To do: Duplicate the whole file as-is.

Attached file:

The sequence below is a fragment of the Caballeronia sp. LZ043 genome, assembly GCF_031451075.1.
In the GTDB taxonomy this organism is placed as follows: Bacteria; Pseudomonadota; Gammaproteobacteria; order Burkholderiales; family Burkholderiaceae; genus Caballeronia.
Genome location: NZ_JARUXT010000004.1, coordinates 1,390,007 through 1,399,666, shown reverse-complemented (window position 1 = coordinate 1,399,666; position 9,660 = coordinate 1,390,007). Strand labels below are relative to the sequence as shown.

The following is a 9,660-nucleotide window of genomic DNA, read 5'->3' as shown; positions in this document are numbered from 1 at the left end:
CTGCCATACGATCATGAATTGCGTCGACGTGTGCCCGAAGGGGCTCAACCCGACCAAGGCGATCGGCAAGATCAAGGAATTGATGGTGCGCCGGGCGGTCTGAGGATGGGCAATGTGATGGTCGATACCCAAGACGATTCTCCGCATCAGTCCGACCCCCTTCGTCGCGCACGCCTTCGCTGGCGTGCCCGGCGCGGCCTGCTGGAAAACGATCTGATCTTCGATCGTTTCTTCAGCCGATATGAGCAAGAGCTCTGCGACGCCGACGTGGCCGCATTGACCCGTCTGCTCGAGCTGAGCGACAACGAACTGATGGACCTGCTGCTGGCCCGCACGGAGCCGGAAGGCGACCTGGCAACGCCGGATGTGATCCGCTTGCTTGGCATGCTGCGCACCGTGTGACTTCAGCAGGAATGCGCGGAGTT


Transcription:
The sequence below is a fragment of the Caballeronia sp. LZ043 genome, assembly GCF_031451075.1.
In the GTDB taxonomy this organism is placed as follows: Bacteria; Pseudomonadota; Gammaproteobacteria; order Burkholderiales; family Burkholderiaceae; genus Caballeronia.
Genome location: NZ_JARUXT010000004.1, coordinates 1,390,007 through 1,399,666, shown reverse-complemented (window position 1 = coordinate 1,399,666; position 9,660 = coordinate 1,390,007). Strand labels below are relative to the sequence as shown.

The following is a 9,660-nucleotide window of genomic DNA, read 5'->3' as shown; positions in this document are numbered from 1 at the left end:
CTGCCATACGATCATGAATTGCGTCGACGTGTGCCCGAAGGGGCTCAACCCGACCAAGGCGATCGGCAAGATCAAGGAATTGATGGTGCGCCGGGCGGTCTGAGGATGGGCAATGTGATGGTCGATACCCAAGACGATTCTCCGCATCAGTCCGACCCCCTTCGTCGCGCACGCCTTCGCTGGCGTGCCCGGCGCGGCCTGCTGGAAAACGATCTGATCTTCGATCGTTTCTTCAGCCGATATGAGCAAGAGCTCTGCGACGCCGACGTGGCCGCATTGACCCGTCTGCTCGAGCTGAGCGACAACGAACTGATGGACCTGCTGCTGGCCCGCACGGAGCCGGAAGGCGACCTGGCAACGCCGGATGTGATCCGCTTGCTTGGCATGCTGCGCACCGTGTGACTTCAGCAGGAATGCGCGGAGTT